A History of The Candyman
By Matthew Schwarzman
Over my many years in Santa Fe, the question I am asked most is, “How did you choose the name ‘The Candyman?’” Here’s how. Back in the ‘sixties there was a great renaissance in traditional American folk music from which came so many of the great musician-songwriters with whom we are so familiar today. Among the many icons that preceded them were two extraordinary guitarist-songsters: Reverend Gary Davis and Mississippi John Hurt (see photos below). Both shared something in common: each wrote a finger-picking masterpiece called “The Candyman.”
I had the rare opportunity to hear “The Blind Reverend Gary Davis,” as we called him in New York, sing “The Candyman” at the legendary Folklore Center owned by my colleague Izzy Young, who did so much to promote this art form. Even though I never saw Mississippi John Hurt perform, my guitar teacher Eddie Joe Hicks traded licks with him while both were performing in Washington, D.C.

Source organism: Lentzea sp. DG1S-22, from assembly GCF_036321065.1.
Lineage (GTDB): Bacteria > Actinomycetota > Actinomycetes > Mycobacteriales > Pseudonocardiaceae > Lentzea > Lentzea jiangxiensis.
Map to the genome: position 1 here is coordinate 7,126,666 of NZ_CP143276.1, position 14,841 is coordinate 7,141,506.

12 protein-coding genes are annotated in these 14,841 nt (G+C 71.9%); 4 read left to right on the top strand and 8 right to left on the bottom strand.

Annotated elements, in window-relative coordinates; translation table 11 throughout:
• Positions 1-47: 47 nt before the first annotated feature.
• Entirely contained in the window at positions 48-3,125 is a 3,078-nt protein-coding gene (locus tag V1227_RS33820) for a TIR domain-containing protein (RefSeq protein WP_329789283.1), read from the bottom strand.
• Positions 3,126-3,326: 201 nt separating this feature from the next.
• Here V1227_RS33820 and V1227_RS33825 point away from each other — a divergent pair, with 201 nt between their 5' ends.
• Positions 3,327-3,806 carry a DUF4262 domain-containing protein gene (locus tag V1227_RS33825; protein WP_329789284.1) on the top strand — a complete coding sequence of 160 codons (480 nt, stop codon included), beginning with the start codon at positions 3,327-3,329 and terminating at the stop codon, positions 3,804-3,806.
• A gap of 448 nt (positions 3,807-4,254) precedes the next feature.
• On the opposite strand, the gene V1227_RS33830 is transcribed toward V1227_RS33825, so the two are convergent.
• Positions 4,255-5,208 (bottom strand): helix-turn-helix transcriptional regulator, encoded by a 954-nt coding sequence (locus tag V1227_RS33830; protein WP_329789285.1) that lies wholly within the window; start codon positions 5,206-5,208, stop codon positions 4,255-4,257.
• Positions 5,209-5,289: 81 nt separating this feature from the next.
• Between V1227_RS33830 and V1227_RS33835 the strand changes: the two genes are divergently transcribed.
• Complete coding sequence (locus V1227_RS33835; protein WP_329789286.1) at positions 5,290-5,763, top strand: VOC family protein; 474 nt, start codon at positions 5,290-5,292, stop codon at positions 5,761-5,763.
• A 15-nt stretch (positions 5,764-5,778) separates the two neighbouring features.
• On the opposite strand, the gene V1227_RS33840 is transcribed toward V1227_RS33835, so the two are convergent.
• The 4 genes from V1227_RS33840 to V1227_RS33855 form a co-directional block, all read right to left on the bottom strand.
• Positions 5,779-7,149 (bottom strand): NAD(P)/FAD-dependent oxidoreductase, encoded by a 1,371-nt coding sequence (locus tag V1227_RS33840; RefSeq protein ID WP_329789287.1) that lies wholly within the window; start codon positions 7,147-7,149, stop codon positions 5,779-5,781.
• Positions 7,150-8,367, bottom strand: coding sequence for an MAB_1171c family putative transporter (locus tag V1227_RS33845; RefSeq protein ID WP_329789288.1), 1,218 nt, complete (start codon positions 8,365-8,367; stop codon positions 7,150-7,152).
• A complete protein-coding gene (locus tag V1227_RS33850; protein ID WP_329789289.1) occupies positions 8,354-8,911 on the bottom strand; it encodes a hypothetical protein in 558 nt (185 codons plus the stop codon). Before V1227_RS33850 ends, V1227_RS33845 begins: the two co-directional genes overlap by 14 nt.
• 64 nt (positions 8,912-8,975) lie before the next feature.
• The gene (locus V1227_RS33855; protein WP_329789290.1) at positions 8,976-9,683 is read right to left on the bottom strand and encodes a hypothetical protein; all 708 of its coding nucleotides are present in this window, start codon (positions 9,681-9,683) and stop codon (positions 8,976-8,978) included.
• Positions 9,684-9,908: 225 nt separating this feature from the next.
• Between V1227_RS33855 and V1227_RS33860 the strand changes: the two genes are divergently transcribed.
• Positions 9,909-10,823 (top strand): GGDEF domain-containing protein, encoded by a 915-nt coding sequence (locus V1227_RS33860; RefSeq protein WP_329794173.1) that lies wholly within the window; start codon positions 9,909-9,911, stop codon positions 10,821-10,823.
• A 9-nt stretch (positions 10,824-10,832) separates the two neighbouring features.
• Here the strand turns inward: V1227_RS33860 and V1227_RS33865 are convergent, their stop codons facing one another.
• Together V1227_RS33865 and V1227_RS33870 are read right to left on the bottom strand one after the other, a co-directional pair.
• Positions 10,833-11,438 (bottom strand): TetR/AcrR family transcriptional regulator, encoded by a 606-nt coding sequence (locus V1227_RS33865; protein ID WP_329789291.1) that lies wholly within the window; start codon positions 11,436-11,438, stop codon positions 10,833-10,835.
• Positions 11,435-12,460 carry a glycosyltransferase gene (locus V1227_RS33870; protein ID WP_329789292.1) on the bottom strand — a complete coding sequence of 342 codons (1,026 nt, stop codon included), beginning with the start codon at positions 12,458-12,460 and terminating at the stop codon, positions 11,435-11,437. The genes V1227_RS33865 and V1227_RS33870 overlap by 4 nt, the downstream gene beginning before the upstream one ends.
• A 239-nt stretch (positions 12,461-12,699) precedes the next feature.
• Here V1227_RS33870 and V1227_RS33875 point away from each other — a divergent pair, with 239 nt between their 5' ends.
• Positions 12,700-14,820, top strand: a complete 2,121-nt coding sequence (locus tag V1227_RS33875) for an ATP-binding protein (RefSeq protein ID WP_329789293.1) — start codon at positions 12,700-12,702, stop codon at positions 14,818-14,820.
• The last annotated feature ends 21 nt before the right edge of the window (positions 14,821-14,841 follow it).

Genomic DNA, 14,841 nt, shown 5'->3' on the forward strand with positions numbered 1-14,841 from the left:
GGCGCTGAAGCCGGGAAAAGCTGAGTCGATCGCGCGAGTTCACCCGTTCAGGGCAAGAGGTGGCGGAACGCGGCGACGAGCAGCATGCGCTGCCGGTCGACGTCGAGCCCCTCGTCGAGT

“I’m the man that has the candy, I’m your Yankee Doodle Dandy,” sang George M. Cohen in the classic film by the same name. In the South at the turn of the century “the Candyman” was the man about town who had everything: not just drugs, which is inaccurately assumed, but he was the ladies’ man, the sporting man, and the man to whom you would most likely turn to spend some time with because he had the best songs and stories to be sung and told. This term has been in the American vernacular for many generations.
Mississippi John Hurt
When I traveled across the country in 1969 to open an acoustic guitar shop and finally—
and fortunately—arrived in Santa Fe, I called it “The Candyman,” of course.
Reverend Gary Davis